Film and Music Electronic Magazine

Wet Season movie review & film summary (2021)

This time the main victim of affective neglect is absentminded teacher Ling (Yeo). Trying for a child through IVF, she juggles her thankless profession and her crumbling marriage. Her husband, barely present, has outsourced all of his familial obligations to her, from taking care of his ill, non-verbal father, to attending functions with his relatives on his behalf.

News broadcasts also make her aware of the political turmoil in her native Malaysia. With Singapore being a country comprised of people from diverse backgrounds, including plenty of immigrants, the idea of being from another land prevails in Chen’s work. It is, however, more conspicuous in “Ilo Ilo.”

And so, in that fragile state with no support system, gentle attention from her teenage student Wei Lun (Jia Ler) comes as a respite. Tonally, Chen maintains an air of innocence in their not-yet-inappropriate relationship, but even if this film doesn’t connote the malice of Hannah Fidell’s “A Teacher,” it also heads toward confusion and broken trust. 

The plot quickly reveals itself to revolve around the emotional ineptitude of the men in her immediate circle, who are all either understandably immature or infirm. Cruel circumstances have made it so that she’s always reluctantly mothering someone—her father-in-law or Wei Lun—but negatively distinct from the way she had envisioned it. Wei Lun’s arc reads as thin: a boy inexperienced in love whose parents travel for work.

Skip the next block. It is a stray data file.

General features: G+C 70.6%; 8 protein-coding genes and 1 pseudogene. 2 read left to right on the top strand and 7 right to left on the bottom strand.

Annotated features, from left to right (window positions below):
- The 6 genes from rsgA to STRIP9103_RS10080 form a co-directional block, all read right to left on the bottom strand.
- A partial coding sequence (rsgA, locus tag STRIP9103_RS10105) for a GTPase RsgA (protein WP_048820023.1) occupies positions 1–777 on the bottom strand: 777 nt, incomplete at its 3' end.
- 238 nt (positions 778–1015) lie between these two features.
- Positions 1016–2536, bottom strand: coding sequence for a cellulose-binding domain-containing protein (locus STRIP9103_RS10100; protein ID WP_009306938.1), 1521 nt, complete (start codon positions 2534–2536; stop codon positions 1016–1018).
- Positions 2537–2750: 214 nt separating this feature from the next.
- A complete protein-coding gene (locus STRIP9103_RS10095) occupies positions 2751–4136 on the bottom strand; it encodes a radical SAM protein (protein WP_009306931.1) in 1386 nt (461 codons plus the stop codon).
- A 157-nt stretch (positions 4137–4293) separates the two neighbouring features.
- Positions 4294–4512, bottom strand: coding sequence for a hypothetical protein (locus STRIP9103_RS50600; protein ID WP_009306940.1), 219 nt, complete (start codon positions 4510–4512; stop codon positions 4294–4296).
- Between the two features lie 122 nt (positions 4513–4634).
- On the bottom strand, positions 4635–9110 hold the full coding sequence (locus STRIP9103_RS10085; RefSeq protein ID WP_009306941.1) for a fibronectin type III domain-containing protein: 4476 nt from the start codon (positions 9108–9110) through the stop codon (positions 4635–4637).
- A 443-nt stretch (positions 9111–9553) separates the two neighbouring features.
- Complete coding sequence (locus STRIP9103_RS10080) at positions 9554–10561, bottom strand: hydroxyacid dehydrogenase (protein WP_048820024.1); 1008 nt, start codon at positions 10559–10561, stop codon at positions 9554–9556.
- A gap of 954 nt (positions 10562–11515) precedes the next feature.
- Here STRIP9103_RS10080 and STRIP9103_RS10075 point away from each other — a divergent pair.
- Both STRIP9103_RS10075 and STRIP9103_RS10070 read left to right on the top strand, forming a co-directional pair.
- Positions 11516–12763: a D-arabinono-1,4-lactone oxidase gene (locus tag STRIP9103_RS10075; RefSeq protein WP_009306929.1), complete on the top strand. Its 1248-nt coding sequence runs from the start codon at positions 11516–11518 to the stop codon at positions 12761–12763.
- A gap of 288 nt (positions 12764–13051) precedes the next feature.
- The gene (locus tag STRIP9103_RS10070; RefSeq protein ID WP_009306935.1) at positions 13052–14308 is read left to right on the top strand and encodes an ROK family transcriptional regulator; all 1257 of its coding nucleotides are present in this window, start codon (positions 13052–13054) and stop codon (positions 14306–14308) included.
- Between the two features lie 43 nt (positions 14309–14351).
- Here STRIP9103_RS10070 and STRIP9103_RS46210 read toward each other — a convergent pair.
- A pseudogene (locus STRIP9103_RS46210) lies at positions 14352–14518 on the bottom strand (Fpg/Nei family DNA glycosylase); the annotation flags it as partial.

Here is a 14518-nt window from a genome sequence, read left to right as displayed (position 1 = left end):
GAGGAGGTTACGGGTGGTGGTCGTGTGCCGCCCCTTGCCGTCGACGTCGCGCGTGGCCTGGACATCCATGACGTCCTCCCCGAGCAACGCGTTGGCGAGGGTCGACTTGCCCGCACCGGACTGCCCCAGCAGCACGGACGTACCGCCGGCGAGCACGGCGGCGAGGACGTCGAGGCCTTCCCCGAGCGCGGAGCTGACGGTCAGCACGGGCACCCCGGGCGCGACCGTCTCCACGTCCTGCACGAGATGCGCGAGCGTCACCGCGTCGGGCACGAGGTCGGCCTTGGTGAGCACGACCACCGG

Through several expected revelations, Yeo’s restraint keeps “Wet Season” from giving into to full melodrama, at least until a scene in the third act that rips a page from “The Notebook.” There’s a sense of balance in the muted intensity of her exchanges with Jia Ler. In the interest of protecting her job, she gives away very little with her smiles or silent cries, while he transpires the clumsy vivaciousness of youthful manhood.

It’s a fascinating move from Chen to cast Yeo and Jia Ler almost a decade after they were mother and son on screen, now in a quasi-romantic coupling between individuals with deep voids. Yeo runs away with the movie in regards to the grade of difficulty involved in her part, given that her character has much more at stake and crosses many lines in the process of revaluing herself.

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